Michael Smither’s search for pleasure
It’s hard to overestimate the influence artist Michael Smither has had on the art world for the past 40 years.
It could be said his work has had an enormous influence on the emerging New Zealand artists of this century.
There is a colourful optimism to Smither’s work, and his latest sculptures – Pleasure Boats
–reflect the exuberance of Pacific culture and place.
Whereas New Zealand art is often notable for its melancholic colours, and beautifully grotesque landscapes and figures [see Colin McCahon and Rita Angus], Smither has always referenced his contemporaries, while being incredibly playful in his approach.
While McCahon is more anomic, Smither is more hopeful. You get the sense of a faithful future with Smither.
Smither, 78, has lived for nearly 20 years in the remote coastal settlement of Otama, on the Coromandel Peninsula north of Whitianga, with partner Gian McGregor.
But people still associate him with New Plymouth and Taranaki, where he lived for much of his career.
Smither, who was made a Companion of the New Zealand Order of Merit in 2004, has been recognised as one of New Zealand’s most eminent artists, for his surrealist paintings and Taranaki rock series, and for his groundbreaking colour series linking the harmonies of colour with the harmonies of music, which he has explored since his early career.
In the past two decades, one could argue, Smither’s work has reflected the Generation Y artists making their emergence on the art scene.
There is more colour, more pop and, for lack of a better word, more humour in Smither’s artistic legacy.
That is why Smither will no doubt be viewed as one of the more influential artists of the 21st century, and ever more reason to check out his latest exhibition at The Diversion Gallery in Picton, running until March 10.
It’s an incredible feat getting this kind of body of work to a Marlborough gallery.
‘‘It’s the essence of my Pacific art, really. Something I’ve been working on for the past four decades. The sculptures as shapes are an evolution of ‘Pacifica’ – they reference classic Pacific shapes and motifs, and colours.’’
Smither’s father lived in Samoa during World War II, and he says this connection also influenced his evolution of the ongoing colour harmonic series.
The sculptures have the naive charm of an apparently simple and appealing idea – like a child’s toy - but Smither says they are underpinned by an exhaustive process.
‘‘I began with watercolours, testing the colour sequences I had in mind, until I was finally satisfied with the combinations.
‘‘The size and shape of the works were critical. I wanted them to have an intuitive appeal, I wanted them to be pleasurable for the eye, and people to not know why. It has to be really an instinctive reaction of pleasure.
‘‘The shapes and colours I chose, I think, were critical to that.’’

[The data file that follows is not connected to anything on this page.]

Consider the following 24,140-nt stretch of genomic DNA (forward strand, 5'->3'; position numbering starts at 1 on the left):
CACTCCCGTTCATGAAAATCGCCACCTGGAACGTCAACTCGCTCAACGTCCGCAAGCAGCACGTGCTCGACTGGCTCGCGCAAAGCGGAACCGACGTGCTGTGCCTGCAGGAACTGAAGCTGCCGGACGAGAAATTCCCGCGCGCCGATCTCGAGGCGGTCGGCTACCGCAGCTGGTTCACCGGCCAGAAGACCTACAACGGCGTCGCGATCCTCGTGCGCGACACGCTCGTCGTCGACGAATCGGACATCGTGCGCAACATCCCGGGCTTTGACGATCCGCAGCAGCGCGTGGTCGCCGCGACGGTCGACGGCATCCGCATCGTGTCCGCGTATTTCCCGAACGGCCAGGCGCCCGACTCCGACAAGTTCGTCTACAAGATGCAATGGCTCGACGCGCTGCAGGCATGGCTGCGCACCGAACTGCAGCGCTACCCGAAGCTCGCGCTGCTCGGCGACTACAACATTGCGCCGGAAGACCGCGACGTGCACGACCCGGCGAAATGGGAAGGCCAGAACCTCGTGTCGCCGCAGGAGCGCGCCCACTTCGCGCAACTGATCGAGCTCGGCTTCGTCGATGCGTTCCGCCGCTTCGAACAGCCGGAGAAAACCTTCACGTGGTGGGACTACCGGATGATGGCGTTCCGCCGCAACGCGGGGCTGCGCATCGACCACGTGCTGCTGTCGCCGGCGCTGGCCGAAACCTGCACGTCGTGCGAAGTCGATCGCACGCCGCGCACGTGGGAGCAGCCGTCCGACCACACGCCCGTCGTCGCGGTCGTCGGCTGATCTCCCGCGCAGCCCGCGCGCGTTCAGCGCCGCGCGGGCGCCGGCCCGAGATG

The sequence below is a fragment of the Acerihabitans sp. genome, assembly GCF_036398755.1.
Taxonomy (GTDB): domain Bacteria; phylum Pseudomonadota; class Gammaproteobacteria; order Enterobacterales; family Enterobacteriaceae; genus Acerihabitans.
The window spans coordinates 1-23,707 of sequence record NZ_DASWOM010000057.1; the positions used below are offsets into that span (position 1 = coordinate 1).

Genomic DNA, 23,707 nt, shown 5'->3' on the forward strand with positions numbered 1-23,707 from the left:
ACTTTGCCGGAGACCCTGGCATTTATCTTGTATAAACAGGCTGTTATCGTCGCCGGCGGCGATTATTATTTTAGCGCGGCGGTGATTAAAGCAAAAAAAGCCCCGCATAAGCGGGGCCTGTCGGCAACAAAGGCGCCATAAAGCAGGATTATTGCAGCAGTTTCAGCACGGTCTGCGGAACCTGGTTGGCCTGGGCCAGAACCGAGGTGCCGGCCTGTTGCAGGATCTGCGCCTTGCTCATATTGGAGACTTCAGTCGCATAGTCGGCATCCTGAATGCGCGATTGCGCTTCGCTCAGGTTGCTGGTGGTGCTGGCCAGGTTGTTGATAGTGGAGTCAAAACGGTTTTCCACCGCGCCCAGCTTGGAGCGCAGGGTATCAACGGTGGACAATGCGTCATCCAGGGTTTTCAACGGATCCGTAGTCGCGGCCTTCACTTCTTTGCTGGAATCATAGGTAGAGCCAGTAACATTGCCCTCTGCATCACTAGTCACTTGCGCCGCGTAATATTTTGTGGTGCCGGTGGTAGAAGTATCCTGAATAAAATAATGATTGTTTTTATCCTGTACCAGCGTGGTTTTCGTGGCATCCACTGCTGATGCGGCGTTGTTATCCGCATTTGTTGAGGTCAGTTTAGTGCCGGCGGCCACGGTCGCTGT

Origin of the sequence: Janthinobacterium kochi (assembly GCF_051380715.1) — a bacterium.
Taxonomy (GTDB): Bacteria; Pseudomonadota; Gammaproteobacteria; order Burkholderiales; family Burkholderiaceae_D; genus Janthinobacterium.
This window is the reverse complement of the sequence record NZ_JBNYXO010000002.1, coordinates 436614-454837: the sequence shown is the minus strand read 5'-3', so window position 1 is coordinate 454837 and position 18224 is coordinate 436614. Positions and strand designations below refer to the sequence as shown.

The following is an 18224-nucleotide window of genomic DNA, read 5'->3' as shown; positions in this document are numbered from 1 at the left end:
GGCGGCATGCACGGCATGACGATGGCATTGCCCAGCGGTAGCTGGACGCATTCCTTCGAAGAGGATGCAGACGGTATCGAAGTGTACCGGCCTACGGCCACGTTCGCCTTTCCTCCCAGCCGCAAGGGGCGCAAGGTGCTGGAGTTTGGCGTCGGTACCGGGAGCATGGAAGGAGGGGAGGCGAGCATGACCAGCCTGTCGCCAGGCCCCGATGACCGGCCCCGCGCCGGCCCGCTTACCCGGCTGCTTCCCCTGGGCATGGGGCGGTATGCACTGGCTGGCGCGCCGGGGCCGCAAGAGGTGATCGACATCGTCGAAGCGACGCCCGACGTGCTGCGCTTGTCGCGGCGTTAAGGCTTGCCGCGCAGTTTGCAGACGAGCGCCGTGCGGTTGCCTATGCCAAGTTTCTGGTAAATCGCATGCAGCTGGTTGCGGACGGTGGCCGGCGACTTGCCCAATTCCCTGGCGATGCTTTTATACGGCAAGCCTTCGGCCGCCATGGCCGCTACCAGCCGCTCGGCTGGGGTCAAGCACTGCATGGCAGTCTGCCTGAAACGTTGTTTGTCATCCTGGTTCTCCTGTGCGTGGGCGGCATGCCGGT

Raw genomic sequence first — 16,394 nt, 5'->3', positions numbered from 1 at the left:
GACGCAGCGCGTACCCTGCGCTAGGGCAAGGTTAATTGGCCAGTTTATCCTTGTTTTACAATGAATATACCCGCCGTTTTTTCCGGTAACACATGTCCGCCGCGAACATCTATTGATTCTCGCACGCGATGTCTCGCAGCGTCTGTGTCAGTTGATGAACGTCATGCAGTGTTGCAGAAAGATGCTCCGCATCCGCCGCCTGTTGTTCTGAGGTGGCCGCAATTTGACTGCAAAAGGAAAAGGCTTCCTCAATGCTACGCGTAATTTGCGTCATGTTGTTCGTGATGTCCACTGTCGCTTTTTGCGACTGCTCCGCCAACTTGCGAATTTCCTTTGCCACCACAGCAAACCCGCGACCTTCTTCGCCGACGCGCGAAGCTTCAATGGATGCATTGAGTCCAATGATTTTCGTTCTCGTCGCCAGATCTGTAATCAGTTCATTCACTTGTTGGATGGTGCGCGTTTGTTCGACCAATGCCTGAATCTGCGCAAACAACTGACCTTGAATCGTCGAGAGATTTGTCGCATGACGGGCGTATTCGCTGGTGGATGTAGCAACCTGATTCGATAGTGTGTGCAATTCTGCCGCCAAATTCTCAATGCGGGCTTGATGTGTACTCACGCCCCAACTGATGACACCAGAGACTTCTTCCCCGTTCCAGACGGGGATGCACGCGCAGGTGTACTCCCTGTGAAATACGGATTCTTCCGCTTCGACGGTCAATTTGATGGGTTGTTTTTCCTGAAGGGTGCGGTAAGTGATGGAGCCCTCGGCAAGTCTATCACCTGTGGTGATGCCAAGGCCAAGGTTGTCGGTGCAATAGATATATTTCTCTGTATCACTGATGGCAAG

Smither says the colours shift, not only up and down each column of the sculptures, but also diagonally. There is a natural harmony in the forms, which seem to resonate with the viewer on first encounter.
Smither says this search for harmony within his work began with learning music at a young age, after his parents bought a piano when he was 8-years-old.
‘‘My understanding of music was, from that point on, related to the arrangement of the piano keys, and recognition of pattern in music.’’
At high school, he was introduced to the pianola which employed ‘‘punctuated patterns on rolls’’ that gave a different ‘‘abstract visualisation of sound’’.
Smither’s work could be described as a search for harmony in the balance of shapes, textures, and colour; a search for archetypal forms, and the deeper meaning behind why we find things beautiful. It seems a deeply intuitive response for humans to find some musical pieces pleasing to the ear and mind. And Smither’s search for meaningful coordination with the visual arts is characterised very well in
He says the sculptures echo the shapes of the chubby boats in his Okahu Boat paintings, the vehicle for his exploration of colour and sound harmonics for the past two decades.
‘‘I had developed several watercolours that explored the coloured harmonic relationships, discovered in the Harmonic Chart,’’ Smither says. ‘‘After that, I made a series of paintings and prints based on graphic and exploration of the basic shapes of boats at Okahu Bay as seen from Hammerheads restaurant balcony at sunset.’’
There are 14 Pleasure Boats in the 2018 exhibition, flanked by screen prints and paintings from an earlier series.
Each of the 14 sculptures has a unique sequence, to a maximum of a quartet of boats and reflections stacked four-high.
The overall effect is a gallery filled with uplift, light, colour and pleasure that for many will remain simply joyous without any explanation as to why this assemblage of artwork feels so good.
"My understanding of music was, from that point on, related to the arrangement of the piano keys, and recognition of pattern in music." Michael Smither
Michael Smither’s latest sculpture, Pleasure Boats, reflects the exuberance of Pacific culture and place.